Naylor was born on January 4, 1933 in Anderson, Indiana. Since her father was a travelling salesman, the family moved often while Naylor was growing up and no one state was considered home. Summer vacations were always spent in one of two places, however: with the mother's parents in Iowa, or with the father's parents in Maryland. The summer visits with grandparents exposed Naylor to two different ways of life. Her Iowa grandparents were kind, but emotionally reserved, people while her Maryland kin were openly warm and affectionate. The small town in Maryland near which Naylor's grandparents lived was later used as a setting in several of her novels. Two novels are also placed in Iowa.

Though she grew up during the Depression, Naylor did not realize at the time that her family was poor. One reason for this was because the family owned a small number of good books, which the parents often read aloud to their children to keep them entertained. Naylor began making up her own stories in primary school, and as she grew older she also illustrated them, sometimes stapling the pages together and then binding them into a "book" of her own. Her childhood reputation as a good writer sometimes led to her being called upon to provide poems for special occasions at school.

When Naylor was sixteen, a former Sunday school teacher invited her to submit a story to a church magazine she was editing. Naylor's story was accepted, and its publication encouraged her to submit more stories to nationally-known children's magazines. For two years Naylor received nothing but rejection slips. Then, slowly, she began to get her short stories published, mostly in church school papers. Naylor admits that these stories were, in her words, "not very original" and "predictable." Still, even at this early period of her writing she felt comfortable telling stories from many different points of view, which has become a distinguishing and respected characteristic of her later fiction.

At the age of eighteen, Naylor married. Following her graduation from junior college, she moved with her husband to Chicago, where she worked as a clinical secretary while he attended graduate school. When Naylor was twenty-three, her husband began to show signs of severe mental illness, later diagnosed as paranoid schizophrenia. Since her husband was unable to work, Naylor's income from writing became vital to the couple's support. She also worked as an elementary school teacher (briefly), a secretary, and as an editorial assistant for the National Education Association's NEA Journal. When it became apparent that her husband was not going to recover, she obtained a divorce and in 1960 married Rex V. Naylor, a speech pathologist.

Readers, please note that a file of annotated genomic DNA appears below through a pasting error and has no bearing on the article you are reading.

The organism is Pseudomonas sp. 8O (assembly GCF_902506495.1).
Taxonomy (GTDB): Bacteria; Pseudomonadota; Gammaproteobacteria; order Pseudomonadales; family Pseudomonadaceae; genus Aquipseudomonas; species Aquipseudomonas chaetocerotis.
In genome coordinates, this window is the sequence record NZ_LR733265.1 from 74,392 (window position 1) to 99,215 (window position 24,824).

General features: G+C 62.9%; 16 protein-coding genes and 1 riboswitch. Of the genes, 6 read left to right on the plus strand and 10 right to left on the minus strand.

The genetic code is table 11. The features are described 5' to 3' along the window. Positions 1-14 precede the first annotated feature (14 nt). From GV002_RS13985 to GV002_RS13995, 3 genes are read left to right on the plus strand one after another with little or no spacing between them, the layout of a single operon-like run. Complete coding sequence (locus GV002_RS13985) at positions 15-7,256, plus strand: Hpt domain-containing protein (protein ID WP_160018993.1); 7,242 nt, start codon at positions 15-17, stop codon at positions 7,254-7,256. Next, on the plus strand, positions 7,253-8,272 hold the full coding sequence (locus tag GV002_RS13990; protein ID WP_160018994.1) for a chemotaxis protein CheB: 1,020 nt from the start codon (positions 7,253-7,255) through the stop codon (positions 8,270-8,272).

Naylor then returned to college and majored in clinical psychology at American University. By the time she received her Bachelor of Arts degree in 1963, she had decided to forego graduate study and instead concentrate on becoming a full-time writer. Her first book, The Galloping Goat and Other Stories, was published in 1965, and her first novel, What the Gulls Were Singing, was published two years later. Since then she has had at least one book published each year. She has won many awards over the years and a number of her books have been Junior Literary Guild selections or have been given special note by the American Library Association. The most prestigious of her awards have been the Edgar, which she received from the Mystery Writers of America in 1985 for Night Cry (1984), and the Newbery Award for Shiloh (1991). For a complete list of Naylor's awards, researchers should consult the sources listed below.

Not surprising for such a prolific writer, Naylor does not consider lack of ideas to be a problem. Instead, she feels that the rush of too many story ideas at once sometimes hinders her writing. She usually works on two books at a time, while notebooks full of new ideas wait on her desk. In How I Came to Be a Writer (rev. ed. 1987), Naylor says that she is sure her last words on her deathbed will be, "But I still have five more books to write!"

Naylor and her husband live in Bethesda, Maryland. They have two grown sons. Despite her busy schedule, the author is, and has been for many years, active in peace and civil rights organizations.


Children's Literature Awards and Winners, 2nd ed., p. 446.

Fifth Book of Junior Authors and Illustrators, pp. 227-228.

Naylor, Phyllis Reynolds, How I Came to Be a Writer, revised and expanded edition (New York: Aladdin Books, 1987).

Something About the Author vol. 12, pp. 156-157; vol. 66, pp. 170-176.

Twentieth-Century Children's Writers, 3rd ed., pp. 710-712.


7.10 Cubic Feet (27 boxes)

Language of Materials


Immediate Source of Acquisition

Materials received from Phyllis Reynolds Naylor between 1978 and 1992.

Phyllis Reynolds Naylor Papers
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Repository Details

Part of the de Grummond Childrens Literature Collection Repository

118 College Drive - 5148
Hattiesburg MS 39406-0001